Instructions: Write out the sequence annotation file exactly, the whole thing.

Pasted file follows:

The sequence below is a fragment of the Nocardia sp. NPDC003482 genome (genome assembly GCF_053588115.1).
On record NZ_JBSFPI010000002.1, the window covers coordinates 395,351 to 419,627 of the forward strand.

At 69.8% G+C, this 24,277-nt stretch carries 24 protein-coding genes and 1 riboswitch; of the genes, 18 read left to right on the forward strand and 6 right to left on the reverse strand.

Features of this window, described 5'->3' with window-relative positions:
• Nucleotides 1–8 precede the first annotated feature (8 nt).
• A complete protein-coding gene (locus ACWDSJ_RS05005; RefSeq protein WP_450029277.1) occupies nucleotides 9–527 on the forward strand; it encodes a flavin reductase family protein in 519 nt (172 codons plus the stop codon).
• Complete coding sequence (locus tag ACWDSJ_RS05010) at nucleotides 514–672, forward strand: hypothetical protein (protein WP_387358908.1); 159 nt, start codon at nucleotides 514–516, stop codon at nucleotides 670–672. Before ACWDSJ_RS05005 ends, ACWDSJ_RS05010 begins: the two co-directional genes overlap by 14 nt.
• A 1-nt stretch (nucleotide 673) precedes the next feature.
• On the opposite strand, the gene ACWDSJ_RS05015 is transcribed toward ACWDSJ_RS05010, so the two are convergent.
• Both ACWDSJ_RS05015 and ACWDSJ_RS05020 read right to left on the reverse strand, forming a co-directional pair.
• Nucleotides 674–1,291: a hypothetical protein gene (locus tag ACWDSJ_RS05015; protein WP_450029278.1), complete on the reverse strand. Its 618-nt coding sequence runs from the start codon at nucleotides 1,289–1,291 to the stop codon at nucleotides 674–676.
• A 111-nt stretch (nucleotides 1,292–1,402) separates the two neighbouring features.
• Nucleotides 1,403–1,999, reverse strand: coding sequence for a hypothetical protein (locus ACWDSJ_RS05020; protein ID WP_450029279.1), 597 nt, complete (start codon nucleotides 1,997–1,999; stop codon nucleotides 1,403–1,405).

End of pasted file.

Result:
The sequence below is a fragment of the Nocardia sp. NPDC003482 genome (genome assembly GCF_053588115.1).
On record NZ_JBSFPI010000002.1, the window covers coordinates 395,351 to 419,627 of the forward strand.

At 69.8% G+C, this 24,277-nt stretch carries 24 protein-coding genes and 1 riboswitch; of the genes, 18 read left to right on the forward strand and 6 right to left on the reverse strand.

Features of this window, described 5'->3' with window-relative positions:
• Nucleotides 1–8 precede the first annotated feature (8 nt).
• A complete protein-coding gene (locus ACWDSJ_RS05005; RefSeq protein WP_450029277.1) occupies nucleotides 9–527 on the forward strand; it encodes a flavin reductase family protein in 519 nt (172 codons plus the stop codon).
• Complete coding sequence (locus tag ACWDSJ_RS05010) at nucleotides 514–672, forward strand: hypothetical protein (protein WP_387358908.1); 159 nt, start codon at nucleotides 514–516, stop codon at nucleotides 670–672. Before ACWDSJ_RS05005 ends, ACWDSJ_RS05010 begins: the two co-directional genes overlap by 14 nt.
• A 1-nt stretch (nucleotide 673) precedes the next feature.
• On the opposite strand, the gene ACWDSJ_RS05015 is transcribed toward ACWDSJ_RS05010, so the two are convergent.
• Both ACWDSJ_RS05015 and ACWDSJ_RS05020 read right to left on the reverse strand, forming a co-directional pair.
• Nucleotides 674–1,291: a hypothetical protein gene (locus tag ACWDSJ_RS05015; protein WP_450029278.1), complete on the reverse strand. Its 618-nt coding sequence runs from the start codon at nucleotides 1,289–1,291 to the stop codon at nucleotides 674–676.
• A 111-nt stretch (nucleotides 1,292–1,402) separates the two neighbouring features.
• Nucleotides 1,403–1,999, reverse strand: coding sequence for a hypothetical protein (locus ACWDSJ_RS05020; protein ID WP_450029279.1), 597 nt, complete (start codon nucleotides 1,997–1,999; stop codon nucleotides 1,403–1,405).